m. c. de marco: To invent new life and new civilizations...

Epic Genre Objects

As part of a post critiquing this season of Game of Thrones, Vox Day made an epic fantasy list which led to some discussion at File770. The implied definition of “epic fantasy”, considering that GRRM’s work prompted the list, is fantasy of worldwide scope (for the fantasy world) with multiple, unrelated viewpoint characters.

While it took another whole post for Mr. Day to explain Stephen Donaldson’s place on his list, the first post explains why the list is so short, surprising, and unfamiliar after #2 or so: the tragedy of epic fantasy is that it’s usually bad. In fact, it’s surprisingly bad. If something came to mind as a (complete) epic fantasy favorite of yours, chances are it’s either Tolkien or not epic fantasy at all. It’s so bad because it’s so hard to write, and even those who start out well (George R. R. Martin, in this case) tend to falter somewhere along the way.

Personally, I don’t read much fantasy because I find all of it is hard to get right, not just the epics—at least judging from the outcome. I have no notable corrections to make to the list; like Day, I would have to write it myself to get an epic I liked even half as much as I like Tolkien. So I steeled myself to start reading books from the list. But, in a saving throw that reminded me of the death of Vogon poet Grunthos the Flatulent, my brain rebelled and instead started in on another big dumb object (BDO) phase.

My favorite new BDO is a Topopolis, a toroidal (or knottier) O'Neill habitat of big, dumb dimensions. Sadly, there are no books about them, so I’ve been reading about Dyson spheres instead. Peter suggested I maintain a BDO list, but Wikipedia seems to have that well in hand. Instead, I’ll just recap the ones I’ve read in this go around:

Orbitsville (1975) and Orbitsville Departure (1983) by Bob Shaw are the first two books in a series of three about a cling-to-the-inside Dyson shell (requiring alien magic-levels of engineering). I haven’t dug up the third book yet, and the second frittered away a lot of time on Earth instead of inside Orbitsville, but overall they were an entertaining read.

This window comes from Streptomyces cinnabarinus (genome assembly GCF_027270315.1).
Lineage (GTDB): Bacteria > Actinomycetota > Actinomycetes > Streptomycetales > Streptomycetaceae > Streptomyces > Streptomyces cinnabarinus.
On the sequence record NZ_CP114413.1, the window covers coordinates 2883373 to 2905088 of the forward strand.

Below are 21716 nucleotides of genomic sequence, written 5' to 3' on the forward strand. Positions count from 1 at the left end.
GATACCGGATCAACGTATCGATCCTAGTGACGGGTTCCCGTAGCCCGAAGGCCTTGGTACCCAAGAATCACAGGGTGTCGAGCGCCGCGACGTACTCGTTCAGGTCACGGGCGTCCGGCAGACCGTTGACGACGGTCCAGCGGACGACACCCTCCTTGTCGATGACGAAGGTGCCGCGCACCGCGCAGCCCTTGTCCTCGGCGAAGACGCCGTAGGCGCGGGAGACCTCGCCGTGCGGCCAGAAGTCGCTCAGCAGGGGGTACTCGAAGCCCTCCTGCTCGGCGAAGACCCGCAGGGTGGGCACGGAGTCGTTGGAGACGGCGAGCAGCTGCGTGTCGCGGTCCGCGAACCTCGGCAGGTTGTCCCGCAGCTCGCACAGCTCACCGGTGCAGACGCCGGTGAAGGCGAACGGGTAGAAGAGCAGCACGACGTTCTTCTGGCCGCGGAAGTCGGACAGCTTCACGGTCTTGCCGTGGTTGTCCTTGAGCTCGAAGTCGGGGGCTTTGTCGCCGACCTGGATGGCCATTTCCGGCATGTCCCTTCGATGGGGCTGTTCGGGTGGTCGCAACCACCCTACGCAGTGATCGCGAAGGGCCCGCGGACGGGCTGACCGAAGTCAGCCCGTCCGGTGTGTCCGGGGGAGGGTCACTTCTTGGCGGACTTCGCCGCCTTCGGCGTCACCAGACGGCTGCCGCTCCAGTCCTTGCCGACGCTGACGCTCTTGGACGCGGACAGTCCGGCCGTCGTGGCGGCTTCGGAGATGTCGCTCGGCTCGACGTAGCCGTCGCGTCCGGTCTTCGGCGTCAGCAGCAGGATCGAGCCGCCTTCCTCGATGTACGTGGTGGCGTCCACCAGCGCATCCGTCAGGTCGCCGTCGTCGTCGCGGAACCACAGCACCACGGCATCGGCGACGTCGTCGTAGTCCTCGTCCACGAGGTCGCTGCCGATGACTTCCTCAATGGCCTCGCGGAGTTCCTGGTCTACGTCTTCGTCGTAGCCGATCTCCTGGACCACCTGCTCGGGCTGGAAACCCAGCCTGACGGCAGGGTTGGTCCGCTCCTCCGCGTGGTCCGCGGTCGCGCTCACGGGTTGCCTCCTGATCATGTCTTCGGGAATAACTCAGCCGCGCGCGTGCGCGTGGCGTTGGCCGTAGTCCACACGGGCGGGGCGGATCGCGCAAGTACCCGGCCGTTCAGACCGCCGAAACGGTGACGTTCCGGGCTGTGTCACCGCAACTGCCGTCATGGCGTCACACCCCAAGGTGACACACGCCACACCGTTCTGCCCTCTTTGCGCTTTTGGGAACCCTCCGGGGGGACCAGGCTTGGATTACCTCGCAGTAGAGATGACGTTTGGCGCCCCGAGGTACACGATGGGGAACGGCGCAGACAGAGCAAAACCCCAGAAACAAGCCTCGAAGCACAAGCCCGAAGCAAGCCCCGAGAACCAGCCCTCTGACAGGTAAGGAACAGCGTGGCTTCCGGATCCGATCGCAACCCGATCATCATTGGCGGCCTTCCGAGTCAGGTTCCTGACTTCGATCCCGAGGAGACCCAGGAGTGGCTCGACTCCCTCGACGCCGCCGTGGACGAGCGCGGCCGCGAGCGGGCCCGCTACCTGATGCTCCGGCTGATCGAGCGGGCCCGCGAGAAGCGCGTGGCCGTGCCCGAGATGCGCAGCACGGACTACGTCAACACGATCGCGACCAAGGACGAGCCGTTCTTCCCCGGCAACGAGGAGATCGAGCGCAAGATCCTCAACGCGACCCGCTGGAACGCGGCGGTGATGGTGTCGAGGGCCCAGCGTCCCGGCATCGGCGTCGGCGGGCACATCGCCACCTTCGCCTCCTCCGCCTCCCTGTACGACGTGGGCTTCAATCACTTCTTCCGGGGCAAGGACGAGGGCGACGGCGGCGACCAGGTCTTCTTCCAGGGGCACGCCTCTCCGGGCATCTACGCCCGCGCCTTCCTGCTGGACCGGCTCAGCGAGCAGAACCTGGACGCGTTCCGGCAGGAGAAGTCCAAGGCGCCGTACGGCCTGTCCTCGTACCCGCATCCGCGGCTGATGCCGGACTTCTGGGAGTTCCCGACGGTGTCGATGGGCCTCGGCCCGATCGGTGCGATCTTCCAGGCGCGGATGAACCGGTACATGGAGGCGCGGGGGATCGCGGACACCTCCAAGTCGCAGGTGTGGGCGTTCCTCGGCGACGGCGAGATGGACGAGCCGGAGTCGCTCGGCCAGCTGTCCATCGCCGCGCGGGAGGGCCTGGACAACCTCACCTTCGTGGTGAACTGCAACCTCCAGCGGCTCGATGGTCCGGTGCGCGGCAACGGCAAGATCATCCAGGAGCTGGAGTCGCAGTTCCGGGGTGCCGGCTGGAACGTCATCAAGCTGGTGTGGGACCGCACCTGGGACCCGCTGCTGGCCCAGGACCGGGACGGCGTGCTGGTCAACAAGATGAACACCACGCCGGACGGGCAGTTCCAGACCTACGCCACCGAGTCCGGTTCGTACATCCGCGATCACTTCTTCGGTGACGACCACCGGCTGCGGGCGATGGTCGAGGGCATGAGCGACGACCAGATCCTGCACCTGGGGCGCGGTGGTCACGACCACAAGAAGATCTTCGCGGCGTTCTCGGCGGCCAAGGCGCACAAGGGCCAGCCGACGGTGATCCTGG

Search for the Sun (1982) by Colin Kapp is the first in his series of four Cageworld novels about matrioshka (nested) Dyson shells. While these are usually proposed for computation, this set is used for habitation, and are getting full. The exploration and discovery of this massive structure is a little unbelievable in the sheer luck required, but that’s adequately papered over (I hesitate to say “explained”) by the end of book one. Presumably the other three are about solving the immense malthusian trap that these fully-populated concentric shells represent. The writing is entertaining, and I give it points for actually over-populating a BDO. I don’t see a reason yet not to read the other three.

Hex (2011) by Allen Steele is a one-off set in his Coyote universe. It’s good to see an interesting new BDO, but I felt the math was a bit off on this one. The author describes an individual biopod at one point like this: “A thousand miles long and a hundred miles wide[…] You can fit a small continent in here.” Sadly, that’s not true. Australia is a small continent, at just under 3 million square miles. A hundred thousand square miles is more along the lines of New Zealand or the state of Colorado (just over), or Great Britain (just under). Now yes, there are a lot of these in the full BDO (a rotating-for-gravity chicken-wire sphere with the biopods laid out in pairs on the sides of the hexes), but they’re isolated from each other and small, making the thing feel, ecologically, more like an infinity of zoo pens than thirty-six trillion new world to settle.

The plot of Hex relies on humans behaving stupidly and aliens withholding information, and has been harshly critiqued elsewhere—perhaps too much, since human stupidity seems to be the author’s point in more works than just this one. The original Coyote novels seem to have fared better with the critics; I recommend starting there unless you’re a hard-core BDO fan like myself.

Next up: Across a Billion Years.